5 Do's and Dont's of Dealing with Other's Mental Illness (Psych2Go)
One of the hardest things to do in order to heal is reach out to others; however, this is a crucial piece of stepping forward — we can’t do it alone. Friends play a vital role in determining our sense of self. We are shaped by those who influence us, both in our past and present. Even friendships which have faded over time still carry over into the people we are now. When we are struggling with our mental health, it’s especially important to resist isolation and spend some quality time with the following individuals:
This is someone who knows you inside out. This person knows who you are, who you want to be and can help you develop a clear path from one to the other. This friend is practical, patient, driven, leads by example and often shows love and support through acts of service, helping you to get back on track. It’s important to be open with this friend, as they are most likely to inspire you to set and reach attainable goals.
A Wise Mentor
This is the friend who’s been there — this person can offer empathy and support in ways that few others can, because he/she has gone ahead of you. This friend is smart, inspiring and intentional about living a life that’s admirable. The Wise Mentor sees beyond what is explicit, and has a knack for accurately interpreting potential scenarios. This person may not be headed to your destination, but he/she has tried the various paths, so his/her experience and thoughtfulness span the board.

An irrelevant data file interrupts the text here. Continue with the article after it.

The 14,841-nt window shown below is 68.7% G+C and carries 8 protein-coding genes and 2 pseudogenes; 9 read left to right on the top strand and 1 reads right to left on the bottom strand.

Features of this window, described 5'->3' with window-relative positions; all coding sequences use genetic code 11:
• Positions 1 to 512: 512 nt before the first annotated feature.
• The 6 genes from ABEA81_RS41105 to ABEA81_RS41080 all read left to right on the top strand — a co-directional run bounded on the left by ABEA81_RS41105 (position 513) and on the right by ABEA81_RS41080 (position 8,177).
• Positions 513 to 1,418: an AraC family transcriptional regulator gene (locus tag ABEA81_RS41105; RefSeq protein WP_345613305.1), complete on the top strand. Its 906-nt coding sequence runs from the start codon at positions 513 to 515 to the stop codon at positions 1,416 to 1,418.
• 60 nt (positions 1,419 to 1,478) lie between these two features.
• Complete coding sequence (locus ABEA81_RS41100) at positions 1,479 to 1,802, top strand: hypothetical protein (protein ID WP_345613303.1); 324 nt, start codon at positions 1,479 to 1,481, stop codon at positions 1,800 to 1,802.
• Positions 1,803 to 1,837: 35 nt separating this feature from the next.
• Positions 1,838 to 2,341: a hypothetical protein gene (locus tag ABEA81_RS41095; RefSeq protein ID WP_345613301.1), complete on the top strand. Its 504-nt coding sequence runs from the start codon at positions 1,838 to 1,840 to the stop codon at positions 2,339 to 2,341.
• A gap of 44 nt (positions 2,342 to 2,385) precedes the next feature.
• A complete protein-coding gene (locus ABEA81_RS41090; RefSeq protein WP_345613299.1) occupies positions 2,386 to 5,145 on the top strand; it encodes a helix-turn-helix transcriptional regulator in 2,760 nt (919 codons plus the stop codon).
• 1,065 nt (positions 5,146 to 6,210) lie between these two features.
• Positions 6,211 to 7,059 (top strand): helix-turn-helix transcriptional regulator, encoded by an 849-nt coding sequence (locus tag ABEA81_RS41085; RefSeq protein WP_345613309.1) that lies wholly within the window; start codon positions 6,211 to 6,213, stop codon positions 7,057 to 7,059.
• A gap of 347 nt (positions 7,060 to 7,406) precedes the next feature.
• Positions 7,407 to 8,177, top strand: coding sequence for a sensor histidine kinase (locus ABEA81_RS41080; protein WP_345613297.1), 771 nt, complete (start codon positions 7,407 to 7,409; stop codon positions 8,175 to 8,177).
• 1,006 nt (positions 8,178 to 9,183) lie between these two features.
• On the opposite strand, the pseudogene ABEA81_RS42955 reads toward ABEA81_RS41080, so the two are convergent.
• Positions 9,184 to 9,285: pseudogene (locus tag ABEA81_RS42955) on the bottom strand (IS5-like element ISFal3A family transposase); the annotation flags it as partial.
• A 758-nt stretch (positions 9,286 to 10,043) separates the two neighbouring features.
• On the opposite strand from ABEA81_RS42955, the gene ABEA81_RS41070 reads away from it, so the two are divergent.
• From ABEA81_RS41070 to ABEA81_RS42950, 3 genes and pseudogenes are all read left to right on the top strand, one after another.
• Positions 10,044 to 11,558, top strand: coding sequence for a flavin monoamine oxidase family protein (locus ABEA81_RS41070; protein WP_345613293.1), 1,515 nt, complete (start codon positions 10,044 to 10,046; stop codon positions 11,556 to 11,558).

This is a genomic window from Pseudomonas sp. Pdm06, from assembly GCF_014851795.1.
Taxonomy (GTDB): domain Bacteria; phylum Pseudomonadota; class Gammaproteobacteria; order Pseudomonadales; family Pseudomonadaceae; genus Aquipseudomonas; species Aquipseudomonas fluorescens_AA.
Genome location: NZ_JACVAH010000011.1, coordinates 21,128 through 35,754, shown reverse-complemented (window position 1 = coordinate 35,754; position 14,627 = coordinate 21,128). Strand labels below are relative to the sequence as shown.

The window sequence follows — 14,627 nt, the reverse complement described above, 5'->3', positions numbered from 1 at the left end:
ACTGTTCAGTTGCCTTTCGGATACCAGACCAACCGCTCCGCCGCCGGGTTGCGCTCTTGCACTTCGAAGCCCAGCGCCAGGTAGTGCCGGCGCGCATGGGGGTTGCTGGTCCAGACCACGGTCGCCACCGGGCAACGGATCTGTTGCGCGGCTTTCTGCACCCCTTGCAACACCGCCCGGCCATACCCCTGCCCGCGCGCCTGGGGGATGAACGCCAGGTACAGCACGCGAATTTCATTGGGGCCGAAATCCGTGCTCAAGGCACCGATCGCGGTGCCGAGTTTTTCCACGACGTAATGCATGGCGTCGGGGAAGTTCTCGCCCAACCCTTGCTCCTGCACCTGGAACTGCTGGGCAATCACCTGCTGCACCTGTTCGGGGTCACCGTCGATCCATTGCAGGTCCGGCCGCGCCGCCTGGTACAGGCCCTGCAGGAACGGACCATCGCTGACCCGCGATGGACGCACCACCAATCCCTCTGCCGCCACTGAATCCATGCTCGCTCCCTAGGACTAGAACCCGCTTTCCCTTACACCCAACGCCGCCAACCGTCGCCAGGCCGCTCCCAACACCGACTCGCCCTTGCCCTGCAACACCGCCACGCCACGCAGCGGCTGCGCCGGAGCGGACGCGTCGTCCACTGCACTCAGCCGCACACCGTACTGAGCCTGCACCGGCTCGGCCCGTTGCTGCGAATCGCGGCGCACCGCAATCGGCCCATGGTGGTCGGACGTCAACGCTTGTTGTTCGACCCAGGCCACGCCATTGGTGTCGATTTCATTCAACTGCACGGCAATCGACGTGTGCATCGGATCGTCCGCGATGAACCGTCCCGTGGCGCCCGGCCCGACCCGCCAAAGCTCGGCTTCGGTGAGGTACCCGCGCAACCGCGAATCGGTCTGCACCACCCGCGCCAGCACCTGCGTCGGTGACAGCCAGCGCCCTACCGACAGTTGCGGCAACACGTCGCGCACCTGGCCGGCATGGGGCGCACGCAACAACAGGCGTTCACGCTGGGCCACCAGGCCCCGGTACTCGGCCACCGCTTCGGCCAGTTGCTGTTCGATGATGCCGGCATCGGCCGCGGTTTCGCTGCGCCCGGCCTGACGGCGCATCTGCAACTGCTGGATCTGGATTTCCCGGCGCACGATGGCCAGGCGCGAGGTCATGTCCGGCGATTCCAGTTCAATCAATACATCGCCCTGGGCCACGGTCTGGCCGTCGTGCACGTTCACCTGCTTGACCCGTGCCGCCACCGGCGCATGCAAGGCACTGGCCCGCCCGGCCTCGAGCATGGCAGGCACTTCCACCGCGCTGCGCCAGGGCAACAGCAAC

An Empathetic Friend
This is someone who is very in-tune with the emotions of others; sometimes, when we’re struggling, we don’t know how to reach out for help (or don’t feel like we can) — this person is more likely to beat you to it, as they notice when you don’t seem quite right. An empathetic friend is attentive and provides a level of comfort others cannot, as you open up without fear of judgement or gossip. This person may or may not provide specific insight; their real strength is in listening and understanding… sometimes, that is all we truly need.
Read the rest at The Mighty
Related: Things People With Mental Illness Want to Tell Their Friends, but Don’t (The Mighty)
Notice: This content is provided for informational purposes only and should not be construed as medical advice. Please talk to your doctor or primary care provider before making any changes to your wellness routine.
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